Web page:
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"LEND US LETHER, IRON
U. S. TRANSFERS $31,700,000 TO
Washington, Nov. 2.-Premier Ker-
ensky's statement that America's most
effective help to Russia would be
sending of money, was regarded here
as possibly forecasting formal request
for the transportation of gold to Rus-
e style. In
d dark tan
Triple A to D
k-Over Boot Shop
tter, Prop. 115 S. Main Street
Students of the University of Michigan
invited to inspect our splendidly complete line
Suits and Overcoats
Smart, Clever Models
Pinch Back, Sack Coat, and full belted, in handsome
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But it was thought more likely that
what the Premier had in mind was
the establishment of credit here to be'
expended in the purchase of supplies
to be shipped to Russia.
"Have her send boots," the Premier
was quoted as saying in response to
a question as to how America could
help best, "leather, iron, and" with
Tee sending of actual money out ofl
the country to any of the allies would
establish a precedent here and would
be diametrically opposite to the Amer-
ican government's present policy.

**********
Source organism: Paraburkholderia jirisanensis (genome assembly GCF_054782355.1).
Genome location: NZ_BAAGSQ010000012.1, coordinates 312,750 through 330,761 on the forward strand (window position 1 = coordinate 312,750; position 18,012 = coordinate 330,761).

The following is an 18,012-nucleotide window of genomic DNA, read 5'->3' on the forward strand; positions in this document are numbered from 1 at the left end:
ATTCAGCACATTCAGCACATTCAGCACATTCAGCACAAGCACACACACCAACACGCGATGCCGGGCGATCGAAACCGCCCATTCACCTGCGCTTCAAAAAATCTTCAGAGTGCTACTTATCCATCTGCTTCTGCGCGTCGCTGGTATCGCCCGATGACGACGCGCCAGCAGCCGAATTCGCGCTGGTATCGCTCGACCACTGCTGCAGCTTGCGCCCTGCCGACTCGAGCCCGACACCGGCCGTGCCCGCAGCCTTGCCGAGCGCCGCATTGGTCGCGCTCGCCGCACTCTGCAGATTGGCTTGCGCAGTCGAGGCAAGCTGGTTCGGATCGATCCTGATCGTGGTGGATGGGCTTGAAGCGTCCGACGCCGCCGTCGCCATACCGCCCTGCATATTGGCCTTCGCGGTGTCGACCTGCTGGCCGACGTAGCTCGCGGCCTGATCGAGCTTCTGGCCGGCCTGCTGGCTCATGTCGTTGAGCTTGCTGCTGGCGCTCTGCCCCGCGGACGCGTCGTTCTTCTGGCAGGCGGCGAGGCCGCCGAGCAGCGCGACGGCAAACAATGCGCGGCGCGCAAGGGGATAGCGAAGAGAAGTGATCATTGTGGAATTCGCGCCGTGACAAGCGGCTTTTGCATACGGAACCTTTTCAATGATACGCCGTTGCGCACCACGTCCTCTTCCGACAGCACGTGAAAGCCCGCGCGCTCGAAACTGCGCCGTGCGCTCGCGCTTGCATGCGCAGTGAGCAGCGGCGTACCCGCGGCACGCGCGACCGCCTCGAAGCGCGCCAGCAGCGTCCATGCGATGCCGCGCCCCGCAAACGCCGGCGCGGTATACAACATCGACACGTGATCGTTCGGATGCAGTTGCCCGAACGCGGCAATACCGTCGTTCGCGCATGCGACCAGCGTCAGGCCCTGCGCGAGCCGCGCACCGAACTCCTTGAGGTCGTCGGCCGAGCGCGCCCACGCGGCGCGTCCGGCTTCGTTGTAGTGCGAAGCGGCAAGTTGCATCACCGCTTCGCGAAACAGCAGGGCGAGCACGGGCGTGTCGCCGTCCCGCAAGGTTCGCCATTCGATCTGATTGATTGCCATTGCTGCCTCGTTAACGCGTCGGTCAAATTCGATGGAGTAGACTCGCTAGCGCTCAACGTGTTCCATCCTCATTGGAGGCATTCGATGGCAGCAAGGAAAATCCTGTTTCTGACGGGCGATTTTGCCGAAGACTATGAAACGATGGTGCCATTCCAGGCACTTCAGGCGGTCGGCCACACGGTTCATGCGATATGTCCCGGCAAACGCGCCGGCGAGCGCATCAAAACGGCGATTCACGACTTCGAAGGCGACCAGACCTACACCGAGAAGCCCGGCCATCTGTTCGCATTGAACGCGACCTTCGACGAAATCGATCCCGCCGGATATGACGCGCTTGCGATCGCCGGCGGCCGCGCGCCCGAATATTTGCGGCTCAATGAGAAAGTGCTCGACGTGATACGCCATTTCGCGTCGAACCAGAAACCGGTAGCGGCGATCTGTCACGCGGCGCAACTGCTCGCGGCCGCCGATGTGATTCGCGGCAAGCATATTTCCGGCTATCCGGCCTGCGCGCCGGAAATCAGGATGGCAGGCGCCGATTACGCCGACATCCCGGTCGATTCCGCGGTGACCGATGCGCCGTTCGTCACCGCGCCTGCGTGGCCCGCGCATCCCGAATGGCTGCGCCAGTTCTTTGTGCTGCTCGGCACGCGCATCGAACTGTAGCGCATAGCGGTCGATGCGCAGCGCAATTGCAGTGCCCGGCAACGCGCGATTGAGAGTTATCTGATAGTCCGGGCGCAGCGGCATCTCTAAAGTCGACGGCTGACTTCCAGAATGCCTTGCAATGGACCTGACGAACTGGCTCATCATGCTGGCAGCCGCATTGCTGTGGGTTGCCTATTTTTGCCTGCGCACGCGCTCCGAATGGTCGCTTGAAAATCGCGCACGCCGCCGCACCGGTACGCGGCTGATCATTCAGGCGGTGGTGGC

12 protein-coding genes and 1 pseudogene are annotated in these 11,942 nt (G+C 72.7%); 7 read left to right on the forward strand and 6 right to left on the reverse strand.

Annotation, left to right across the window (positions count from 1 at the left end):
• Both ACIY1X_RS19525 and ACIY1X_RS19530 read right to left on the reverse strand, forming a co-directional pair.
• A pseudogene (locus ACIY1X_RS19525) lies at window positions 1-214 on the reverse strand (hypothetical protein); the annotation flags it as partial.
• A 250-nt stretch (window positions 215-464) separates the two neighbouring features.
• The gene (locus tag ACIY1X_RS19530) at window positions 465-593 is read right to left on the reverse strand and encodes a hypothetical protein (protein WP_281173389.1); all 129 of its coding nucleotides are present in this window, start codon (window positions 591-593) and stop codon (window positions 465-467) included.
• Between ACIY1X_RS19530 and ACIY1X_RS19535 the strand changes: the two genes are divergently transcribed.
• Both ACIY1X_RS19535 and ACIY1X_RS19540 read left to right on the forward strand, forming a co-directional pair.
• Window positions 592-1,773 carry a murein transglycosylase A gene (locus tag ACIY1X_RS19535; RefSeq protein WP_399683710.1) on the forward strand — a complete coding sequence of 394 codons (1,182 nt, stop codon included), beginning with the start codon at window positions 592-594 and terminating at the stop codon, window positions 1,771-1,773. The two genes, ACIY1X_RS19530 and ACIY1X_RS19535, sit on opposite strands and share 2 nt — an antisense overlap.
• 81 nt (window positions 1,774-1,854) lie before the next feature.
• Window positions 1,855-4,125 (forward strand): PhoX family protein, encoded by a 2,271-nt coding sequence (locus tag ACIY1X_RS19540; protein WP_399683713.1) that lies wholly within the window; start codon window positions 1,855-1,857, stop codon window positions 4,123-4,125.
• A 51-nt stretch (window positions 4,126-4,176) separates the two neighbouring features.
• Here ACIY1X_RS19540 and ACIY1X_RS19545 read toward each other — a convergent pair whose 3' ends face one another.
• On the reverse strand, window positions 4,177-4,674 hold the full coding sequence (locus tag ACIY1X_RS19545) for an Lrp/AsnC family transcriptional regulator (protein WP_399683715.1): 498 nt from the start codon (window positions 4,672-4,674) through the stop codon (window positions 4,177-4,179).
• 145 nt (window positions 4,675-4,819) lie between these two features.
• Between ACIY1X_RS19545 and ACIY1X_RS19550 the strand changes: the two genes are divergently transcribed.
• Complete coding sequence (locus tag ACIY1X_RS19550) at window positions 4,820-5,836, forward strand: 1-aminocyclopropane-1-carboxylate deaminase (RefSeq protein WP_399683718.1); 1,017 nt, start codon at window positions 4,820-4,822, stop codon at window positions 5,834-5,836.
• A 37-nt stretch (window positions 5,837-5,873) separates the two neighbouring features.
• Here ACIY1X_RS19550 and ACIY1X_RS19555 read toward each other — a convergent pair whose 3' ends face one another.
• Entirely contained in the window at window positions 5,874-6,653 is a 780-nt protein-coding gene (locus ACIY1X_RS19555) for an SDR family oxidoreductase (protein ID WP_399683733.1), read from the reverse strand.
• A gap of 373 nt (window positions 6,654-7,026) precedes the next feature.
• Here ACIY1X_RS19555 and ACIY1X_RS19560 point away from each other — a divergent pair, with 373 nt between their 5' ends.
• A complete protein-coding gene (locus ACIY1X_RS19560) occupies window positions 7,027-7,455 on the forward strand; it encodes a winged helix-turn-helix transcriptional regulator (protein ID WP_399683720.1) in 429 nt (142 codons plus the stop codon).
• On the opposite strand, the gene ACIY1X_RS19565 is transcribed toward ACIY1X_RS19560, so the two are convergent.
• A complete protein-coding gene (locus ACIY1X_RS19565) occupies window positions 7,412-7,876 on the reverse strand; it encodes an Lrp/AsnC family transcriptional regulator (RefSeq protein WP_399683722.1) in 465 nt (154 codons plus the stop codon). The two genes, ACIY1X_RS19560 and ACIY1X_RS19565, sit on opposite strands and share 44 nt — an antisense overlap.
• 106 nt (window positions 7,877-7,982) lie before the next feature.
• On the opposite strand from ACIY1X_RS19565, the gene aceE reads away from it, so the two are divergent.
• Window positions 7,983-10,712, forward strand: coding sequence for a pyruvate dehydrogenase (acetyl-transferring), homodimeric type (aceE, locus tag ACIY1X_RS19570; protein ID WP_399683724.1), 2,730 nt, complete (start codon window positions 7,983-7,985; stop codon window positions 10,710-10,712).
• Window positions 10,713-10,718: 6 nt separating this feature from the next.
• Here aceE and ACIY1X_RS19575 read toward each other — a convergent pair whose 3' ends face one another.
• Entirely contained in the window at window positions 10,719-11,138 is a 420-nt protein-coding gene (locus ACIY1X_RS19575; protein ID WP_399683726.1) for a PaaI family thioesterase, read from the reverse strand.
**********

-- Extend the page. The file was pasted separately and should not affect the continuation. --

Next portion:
American gold, officials asserted to-
day, can do Russia more good if it re-
mains in.this country. There is unan-
imity of opinion among officials that
Russia's need would have to be su-
preme to warrant the actual trans-
portation across the ocean of a ship-
ment of American gold of any appre-
The American government appar-
ently is entirely willing to grant fur-
tlher requests for credit. The Treas-
ury formally transferred today to Rus-
sian account $31,700,000.
ON BRAZIL ROADS
Only Severest Military Measures Make
Possible Any Rail Traf-
Beunes Aires, Nov. .-A German up-
rising is in progess in southern Brazil
completely paralizing railway traffic
according to private reports received
in railway circles here.
The strikes inaugurated in this dis-